A council housing estate was built on the former Victorian Pleasure Garden at High Stanners as ‘homes fit for heroes’ and the area became known as Garden City (not to be confused with the later private ‘garden city’ development off Loansdean). These were the first semi-detached rather than terraced council properties, and the first with inside WCs and bathrooms. The only road access to the area was through the ford at the end of Oldgate, and, although there were footbridges at the end of Oldgate and up to Dogger Bank, the main access was over the Bakehouse Steps.

Swinney’s acquired Winston House Field and laid out tennis courts for the firm’s social club.

The County Council founded the Morpeth Commercial College at 53 Newgate.

A row of stables in Corporation Square (behind Corporation Yard) was converted by the Morpeth Branch of Toc H into a social centre which was a ‘replica of Talbot House in Poperinghe, Belgium’ to ‘provide milk and eggs to the needy’.

The Singer Sewing Machine Company acquired the prominent shop at the corner of Oldgate and the Market Square, together with workshop premises behind, for the sale and repair of sewing machines. This spot became widely known as ‘Singer’s Corner’.

A new gated-entrance was created into the Newmarket from the Market Place next to the Town Hall by the demolition of the former Scotch Inn (ex YMCA) and adjoining derelict Gentleman’s Club building. The Morpeth Social Club relocated to the old post office building in the northeast corner of the Market Place.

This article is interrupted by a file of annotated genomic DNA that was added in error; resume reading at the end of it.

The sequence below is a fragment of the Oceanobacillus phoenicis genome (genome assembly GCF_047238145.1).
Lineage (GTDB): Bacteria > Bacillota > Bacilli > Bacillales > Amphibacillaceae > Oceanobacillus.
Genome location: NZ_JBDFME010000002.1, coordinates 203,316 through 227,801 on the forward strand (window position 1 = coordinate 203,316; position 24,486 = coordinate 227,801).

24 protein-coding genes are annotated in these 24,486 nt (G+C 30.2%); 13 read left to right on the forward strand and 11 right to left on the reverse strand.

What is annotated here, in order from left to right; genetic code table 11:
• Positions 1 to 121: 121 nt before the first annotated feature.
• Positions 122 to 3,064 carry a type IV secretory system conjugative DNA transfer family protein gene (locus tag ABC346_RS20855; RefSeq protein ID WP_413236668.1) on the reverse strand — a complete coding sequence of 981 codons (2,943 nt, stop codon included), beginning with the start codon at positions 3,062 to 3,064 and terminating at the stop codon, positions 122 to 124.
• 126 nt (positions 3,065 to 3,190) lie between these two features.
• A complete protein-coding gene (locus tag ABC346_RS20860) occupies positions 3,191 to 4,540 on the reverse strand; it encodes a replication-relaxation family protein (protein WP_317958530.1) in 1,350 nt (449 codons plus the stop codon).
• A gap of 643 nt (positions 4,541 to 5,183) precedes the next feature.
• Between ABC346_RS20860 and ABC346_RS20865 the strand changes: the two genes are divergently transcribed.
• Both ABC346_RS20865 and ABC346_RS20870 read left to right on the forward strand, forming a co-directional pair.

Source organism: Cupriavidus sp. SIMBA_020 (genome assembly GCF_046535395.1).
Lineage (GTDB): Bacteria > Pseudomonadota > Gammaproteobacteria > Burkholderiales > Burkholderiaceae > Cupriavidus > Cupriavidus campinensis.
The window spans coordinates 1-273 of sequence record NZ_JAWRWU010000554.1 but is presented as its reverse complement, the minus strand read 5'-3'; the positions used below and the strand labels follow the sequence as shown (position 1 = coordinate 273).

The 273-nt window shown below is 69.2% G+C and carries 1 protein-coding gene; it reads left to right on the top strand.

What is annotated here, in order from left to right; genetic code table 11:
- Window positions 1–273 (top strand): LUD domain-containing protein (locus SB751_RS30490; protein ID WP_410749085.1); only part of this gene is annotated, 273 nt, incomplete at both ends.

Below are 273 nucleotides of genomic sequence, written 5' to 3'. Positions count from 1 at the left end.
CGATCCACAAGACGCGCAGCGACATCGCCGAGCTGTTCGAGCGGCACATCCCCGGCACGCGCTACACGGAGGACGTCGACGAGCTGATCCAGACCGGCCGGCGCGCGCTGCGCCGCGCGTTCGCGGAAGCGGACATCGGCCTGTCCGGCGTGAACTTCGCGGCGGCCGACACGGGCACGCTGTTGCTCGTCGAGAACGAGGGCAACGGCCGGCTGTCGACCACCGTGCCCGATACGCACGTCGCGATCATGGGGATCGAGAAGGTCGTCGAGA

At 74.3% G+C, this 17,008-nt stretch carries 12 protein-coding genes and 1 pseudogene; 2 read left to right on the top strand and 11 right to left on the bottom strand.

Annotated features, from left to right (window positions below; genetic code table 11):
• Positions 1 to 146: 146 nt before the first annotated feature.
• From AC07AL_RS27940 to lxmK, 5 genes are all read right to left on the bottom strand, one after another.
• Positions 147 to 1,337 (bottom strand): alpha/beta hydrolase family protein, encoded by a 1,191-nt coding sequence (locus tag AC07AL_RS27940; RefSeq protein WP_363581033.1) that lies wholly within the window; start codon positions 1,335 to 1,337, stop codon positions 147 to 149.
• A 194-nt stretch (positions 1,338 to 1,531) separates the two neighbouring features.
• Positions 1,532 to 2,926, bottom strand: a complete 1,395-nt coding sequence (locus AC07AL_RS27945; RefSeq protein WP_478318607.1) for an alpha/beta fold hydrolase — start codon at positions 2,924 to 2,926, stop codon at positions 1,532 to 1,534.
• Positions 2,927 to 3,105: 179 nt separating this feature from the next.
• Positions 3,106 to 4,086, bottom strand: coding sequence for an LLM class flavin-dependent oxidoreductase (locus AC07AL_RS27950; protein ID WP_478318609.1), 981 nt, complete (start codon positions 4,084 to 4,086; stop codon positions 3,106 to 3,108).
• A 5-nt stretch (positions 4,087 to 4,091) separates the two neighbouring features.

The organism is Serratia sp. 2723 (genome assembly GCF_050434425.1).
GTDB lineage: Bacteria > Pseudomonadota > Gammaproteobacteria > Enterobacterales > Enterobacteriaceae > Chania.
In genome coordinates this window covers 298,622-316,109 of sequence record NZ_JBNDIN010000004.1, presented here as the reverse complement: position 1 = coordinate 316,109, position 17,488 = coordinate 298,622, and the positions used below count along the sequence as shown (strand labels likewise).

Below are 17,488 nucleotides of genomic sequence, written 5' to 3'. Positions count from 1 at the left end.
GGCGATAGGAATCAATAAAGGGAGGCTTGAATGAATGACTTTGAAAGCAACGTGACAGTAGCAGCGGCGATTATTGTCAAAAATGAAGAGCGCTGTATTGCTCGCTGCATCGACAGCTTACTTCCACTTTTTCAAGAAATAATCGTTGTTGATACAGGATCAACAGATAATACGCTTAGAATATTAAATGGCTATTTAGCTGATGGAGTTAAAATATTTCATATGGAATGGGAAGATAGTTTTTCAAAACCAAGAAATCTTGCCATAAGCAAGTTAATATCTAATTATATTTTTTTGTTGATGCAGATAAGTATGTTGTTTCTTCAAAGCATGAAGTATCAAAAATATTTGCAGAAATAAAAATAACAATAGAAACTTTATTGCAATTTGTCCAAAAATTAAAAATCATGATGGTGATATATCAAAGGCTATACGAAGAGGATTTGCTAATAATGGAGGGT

The barracks and ammunition store of the Scottish Horse Brigade at the Grammar School were converted to provide additional classrooms.

The Rev. A.H. Drysdale retired as Minister at the Presbyterian Church and published a history of the Presbyterian movement.

4 thoughts on “It happened in ’20

  1. Fascinating read. Thank you for doing it. Can I point out one thing please? Over the last 5. -10 years the Market Place has been incorrectly referred to as the Market Square. Is it possible for this to be corrected? Thank you

  2. Found this information so interesting. I echo Mary Ord concerning the Market Place, so annoying for the name not to be said correctly.

  3. I noticed when my son (now 26) was a teenager that his generation were using the term Market Square and I would correct him often!

    1. It seems that Morpeth-born people (including Old Edwardians) now in their early forties and younger all use the term “Market Square” – not sure what brought on the change. Notably – a local event organiser of that generation calls her business “Prosecco@TheSquare” – explicitly meaning the Market Place